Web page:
by Melanie Thwing
Schauer v. Grooms
(Nebraska Supreme Court, August 6, 2010)
Curt and Susan Schauer live just outside of Ord in Valley County, Nebraska. In 2005 the City decided to recruit a developer to build and operate an ethanol plant on undeveloped land. Eventually, Redevelopment Area #3 (located 4 miles outside of the City’s border, and 1/8th of a mile from the Schauer’s farm) was chosen as a potential plant site. Redevelopment Area #3 was declared blighted, then the city annexed the land to make TIF financing available for the project.
After Val-E Ethanol was selected to construct and operate the plant numerous city council meetings were held. These meetings spanned from February to November 2005, from the time the land was blighted, a plan adopted, a financing agreement was decided and the land annexed. These meetings were publicly noticed, consistent with Nebraska’s Open Meetings Act; however, on June 1, 2005 a dinner and tour of a similar ethanol facility were hosted by the Valley County Economic Development Board hosted without public notice. Invitations were sent to numerous county residents including Schauers (who did not attend). Three of five city council members, and the mayor, were in attendance. (The city council consists of five people, overseen by the mayor who provides the deciding vote if there is a tie). The council members and the mayor were split into separate groups to tour – one group watched a video explaining the ethanol-making process while the other toured the plant. At the dinner the members of the council and the mayor discussed no information relating to the proposal.
Four months after the city council approved the annexation, the Schauers filed an action to void the annexation and to claim a violation of Nebraska’s Open Meetings Act. Summary judgment for the City was granted, and the Schauers appealed.
The Nebraska Supreme Court first investigated whether the Schauers had standing to challenge the annexation. The Court reviewed previous caselaw on the rights of landowners to challenge municipal annexations. “This Court has never held that a neighboring landowner, who neither owns a property interest in the annexed territory nor will be subjected to new zoning regulations as a result of annexation has standing to challenge the annexation of someone else’s land….” Further, the Court noted that standing has never been conferred in an annexation challenge “simply because of proximity.” The Court concluded that the Schauers did not have standing to challenge the annexation.
The Court did find the Schauers, as citizens of Valley County, had standing to bring a claim for violation of the Open Meetings Act. The Schaurs first argued that because the City described Redevelopment Area #3 as “within the City” in various documents prior to annexation of the land it was misleading to the public. The Court disagreed, finding the contents of the notice reasonable. The notices described the exact location of the property and included a map of the vicinity.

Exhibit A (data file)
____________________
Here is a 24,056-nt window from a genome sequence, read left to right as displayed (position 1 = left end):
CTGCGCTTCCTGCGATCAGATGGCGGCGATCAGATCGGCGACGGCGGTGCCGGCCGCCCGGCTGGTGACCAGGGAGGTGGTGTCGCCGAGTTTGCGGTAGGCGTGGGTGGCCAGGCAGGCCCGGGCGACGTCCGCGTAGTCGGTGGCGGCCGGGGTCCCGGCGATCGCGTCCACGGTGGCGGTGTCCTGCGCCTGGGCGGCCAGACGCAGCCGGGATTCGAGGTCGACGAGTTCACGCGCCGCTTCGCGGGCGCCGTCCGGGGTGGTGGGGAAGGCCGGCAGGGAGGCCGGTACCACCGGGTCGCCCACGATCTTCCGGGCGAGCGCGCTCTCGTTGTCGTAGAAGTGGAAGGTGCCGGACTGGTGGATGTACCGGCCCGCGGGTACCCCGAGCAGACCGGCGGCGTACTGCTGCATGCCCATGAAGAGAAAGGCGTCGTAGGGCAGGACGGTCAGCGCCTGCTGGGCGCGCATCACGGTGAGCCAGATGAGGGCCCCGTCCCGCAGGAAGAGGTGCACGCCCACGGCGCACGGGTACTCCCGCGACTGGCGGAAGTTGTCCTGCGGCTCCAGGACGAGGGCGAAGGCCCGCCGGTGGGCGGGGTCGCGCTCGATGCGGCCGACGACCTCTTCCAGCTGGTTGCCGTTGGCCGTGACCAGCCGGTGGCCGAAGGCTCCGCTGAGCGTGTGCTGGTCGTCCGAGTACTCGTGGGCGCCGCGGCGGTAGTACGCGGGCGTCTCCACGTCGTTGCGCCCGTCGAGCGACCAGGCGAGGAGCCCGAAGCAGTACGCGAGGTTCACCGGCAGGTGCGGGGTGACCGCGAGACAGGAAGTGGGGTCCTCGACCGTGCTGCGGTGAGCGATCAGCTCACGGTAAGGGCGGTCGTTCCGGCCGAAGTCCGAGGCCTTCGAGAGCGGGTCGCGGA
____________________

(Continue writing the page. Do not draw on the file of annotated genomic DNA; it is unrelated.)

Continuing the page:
Next, the Schauers contended that the minutes of the city council meetings failed to identify an established method of notice, which they claim violated the Open Meeting Act. The Court also dismissed this claim. It had been the long standing history to post agendas at the township library, the County courthouse, and city hall, as well as being made available at the city clerk’s office. The Open Meetings Act simply requires the public body to choose a method of notice, and that the method chosen be recorded in the minutes. In this case, the city clerk was able to establish through testimony that a consistent method of notification had been utilized.
The Schauers finally alleged that the tour and dinner on June 1, 2005 constituted a meeting, that public notice of the meeting was not provided, and it therefore violated the Open Meetings Act. The Court again disagreed. Under §84-1410 of the Open Meetings Act no informal meetings can be used for the purpose of circumventing meeting requirements. This however, does not apply to any chance meetings, or travel of members of the public body where no action is taken on matters they supervise. The Court found that no policy decisions were made or discussed during the tour and dinner. The separation of city council members into smaller groups was not done to circumvent the Open Meetings Act; rather, the small groups were acquiring information that was later commented on by the public in an officially-recognized meeting of the council. The Court stated that the Open Meetings Act, “does not require policymakers to remain ignorant of the issues they must decide until the moment the public is invited to comment on a proposed policy.” One purpose of the Open Meetings Act is to balance the public’s right to be heard and the public’s “need for information to conduct business.”
The Court then observed that there were never more than two city council members together at the same time during the evening. The Court noted that the presence of the mayor was immaterial, as the mayor is not a member of the city council. “The fact that a statute gives a certain official the right to cast the deciding vote in case of a tie…does not, of itself, make that official a member of that body for the purposes of ascertaining a quorum or majority….”
The decision of the district court was affirmed.